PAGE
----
heed need be taken of such letters as “Z”, “X”,
and “Q” which are rarely encountered in English handwriting.
(More often used in the United States.)
With the exception of the use of the unaccustomed hand, few forms of disguise are consistently retained throughout the whole of an extended passage of handwriting.
In the writing of an extended passage, the disguise is usually relaxed
toward the end:
2. Due to loss of concentration.
3. The final paragraphs of a disguised handwriting will bear a closer resemblance to the normal handwriting than any which have gone before; any feature which remains unchanged throughout is probably undisguised.
Certain portions of a disguised document can be counted on as having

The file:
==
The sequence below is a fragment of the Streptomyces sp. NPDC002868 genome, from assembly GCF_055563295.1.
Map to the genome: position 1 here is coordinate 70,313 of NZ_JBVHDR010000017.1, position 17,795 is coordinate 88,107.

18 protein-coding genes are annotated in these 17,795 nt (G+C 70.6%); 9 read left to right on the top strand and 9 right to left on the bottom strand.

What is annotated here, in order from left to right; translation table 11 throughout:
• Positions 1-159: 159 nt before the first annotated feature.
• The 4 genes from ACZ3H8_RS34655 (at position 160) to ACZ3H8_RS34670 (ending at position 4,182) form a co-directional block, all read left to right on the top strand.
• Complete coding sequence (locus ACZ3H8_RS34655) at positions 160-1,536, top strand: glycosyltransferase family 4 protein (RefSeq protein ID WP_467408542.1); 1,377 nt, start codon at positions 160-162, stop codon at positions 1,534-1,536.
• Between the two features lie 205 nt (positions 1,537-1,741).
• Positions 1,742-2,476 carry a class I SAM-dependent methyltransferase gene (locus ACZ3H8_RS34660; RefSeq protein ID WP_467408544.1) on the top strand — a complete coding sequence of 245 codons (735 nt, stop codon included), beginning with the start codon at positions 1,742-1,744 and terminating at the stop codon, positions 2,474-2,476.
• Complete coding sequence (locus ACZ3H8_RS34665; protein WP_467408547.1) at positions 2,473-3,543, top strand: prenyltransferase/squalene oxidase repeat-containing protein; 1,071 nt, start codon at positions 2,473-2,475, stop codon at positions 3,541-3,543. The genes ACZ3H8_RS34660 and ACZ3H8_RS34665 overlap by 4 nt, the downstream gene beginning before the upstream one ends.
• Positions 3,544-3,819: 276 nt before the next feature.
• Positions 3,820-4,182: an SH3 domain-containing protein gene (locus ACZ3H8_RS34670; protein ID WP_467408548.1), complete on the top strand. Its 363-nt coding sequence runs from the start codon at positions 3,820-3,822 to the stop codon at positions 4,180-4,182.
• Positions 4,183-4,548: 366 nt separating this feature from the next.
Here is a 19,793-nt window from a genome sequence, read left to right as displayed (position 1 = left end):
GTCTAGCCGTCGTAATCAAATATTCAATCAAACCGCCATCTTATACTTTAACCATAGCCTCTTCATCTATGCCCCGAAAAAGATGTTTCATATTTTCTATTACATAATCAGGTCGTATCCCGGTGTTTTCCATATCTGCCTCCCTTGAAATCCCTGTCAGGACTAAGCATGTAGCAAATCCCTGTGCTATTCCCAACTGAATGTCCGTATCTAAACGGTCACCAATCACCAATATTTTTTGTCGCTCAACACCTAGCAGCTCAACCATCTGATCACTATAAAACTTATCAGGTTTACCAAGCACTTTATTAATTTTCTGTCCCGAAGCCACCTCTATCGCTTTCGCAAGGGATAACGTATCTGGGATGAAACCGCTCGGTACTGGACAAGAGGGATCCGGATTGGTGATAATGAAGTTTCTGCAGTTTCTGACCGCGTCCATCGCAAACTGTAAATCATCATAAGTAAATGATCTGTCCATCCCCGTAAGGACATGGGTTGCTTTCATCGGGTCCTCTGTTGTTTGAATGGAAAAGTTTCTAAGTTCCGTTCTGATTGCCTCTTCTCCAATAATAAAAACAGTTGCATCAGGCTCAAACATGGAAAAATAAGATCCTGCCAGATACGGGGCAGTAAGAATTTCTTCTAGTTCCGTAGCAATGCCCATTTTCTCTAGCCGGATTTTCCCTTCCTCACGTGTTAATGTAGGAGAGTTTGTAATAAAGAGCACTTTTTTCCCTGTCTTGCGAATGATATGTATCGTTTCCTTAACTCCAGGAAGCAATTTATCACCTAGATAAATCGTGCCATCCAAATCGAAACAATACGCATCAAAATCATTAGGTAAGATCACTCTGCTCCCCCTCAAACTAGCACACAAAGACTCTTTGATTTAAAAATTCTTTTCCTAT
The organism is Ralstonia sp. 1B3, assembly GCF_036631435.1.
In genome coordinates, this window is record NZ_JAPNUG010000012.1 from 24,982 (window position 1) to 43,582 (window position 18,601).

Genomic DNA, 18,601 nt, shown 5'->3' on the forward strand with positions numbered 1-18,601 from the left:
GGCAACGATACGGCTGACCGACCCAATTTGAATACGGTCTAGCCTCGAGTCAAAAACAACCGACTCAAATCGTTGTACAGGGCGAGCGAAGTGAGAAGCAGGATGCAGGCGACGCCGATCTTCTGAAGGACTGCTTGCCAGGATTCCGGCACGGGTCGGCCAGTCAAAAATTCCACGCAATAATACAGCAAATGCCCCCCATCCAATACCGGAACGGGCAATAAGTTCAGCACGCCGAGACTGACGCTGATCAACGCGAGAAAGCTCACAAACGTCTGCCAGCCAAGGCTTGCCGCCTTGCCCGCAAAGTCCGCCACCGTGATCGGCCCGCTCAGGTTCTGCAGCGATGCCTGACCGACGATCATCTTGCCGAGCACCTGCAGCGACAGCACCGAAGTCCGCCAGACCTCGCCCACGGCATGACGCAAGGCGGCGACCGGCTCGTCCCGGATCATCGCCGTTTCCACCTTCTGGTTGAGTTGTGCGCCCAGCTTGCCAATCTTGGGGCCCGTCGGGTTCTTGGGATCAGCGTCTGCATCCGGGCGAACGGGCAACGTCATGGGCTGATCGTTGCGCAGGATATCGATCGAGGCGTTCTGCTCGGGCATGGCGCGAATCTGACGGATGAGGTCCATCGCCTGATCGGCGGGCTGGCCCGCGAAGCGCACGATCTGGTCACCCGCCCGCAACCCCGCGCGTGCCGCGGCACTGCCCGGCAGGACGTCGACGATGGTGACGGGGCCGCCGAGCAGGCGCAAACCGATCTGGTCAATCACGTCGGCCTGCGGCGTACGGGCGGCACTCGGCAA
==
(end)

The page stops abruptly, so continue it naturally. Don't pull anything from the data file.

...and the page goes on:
been much less thoroughly disguised than others.
2. For above reason envelopes of anonymous letters should invariably be preserved for investigation.
3. It will usually be found that the arrangement of the inscription on the envelope is that favored by the writer in his normal correspondence.
a. Figures, which form part of the address on an envelope, are rarely disguised.
b. Titles, such as “Mr.”, “Mrs.”, “Dr.”, are rarely disguised with possible exception of the substitution of block letters for cursive capitals.
c. Figures found in fraudulent entries in account books and on printed forms are almost invariably disguised.
2. Certain features are rarely disguised.
A general principle which admits of no exception is that no one is capable of writing a disguised handwriting which is of higher quality with respect to fluency, rhythm and letter design than that which is normal to the writer.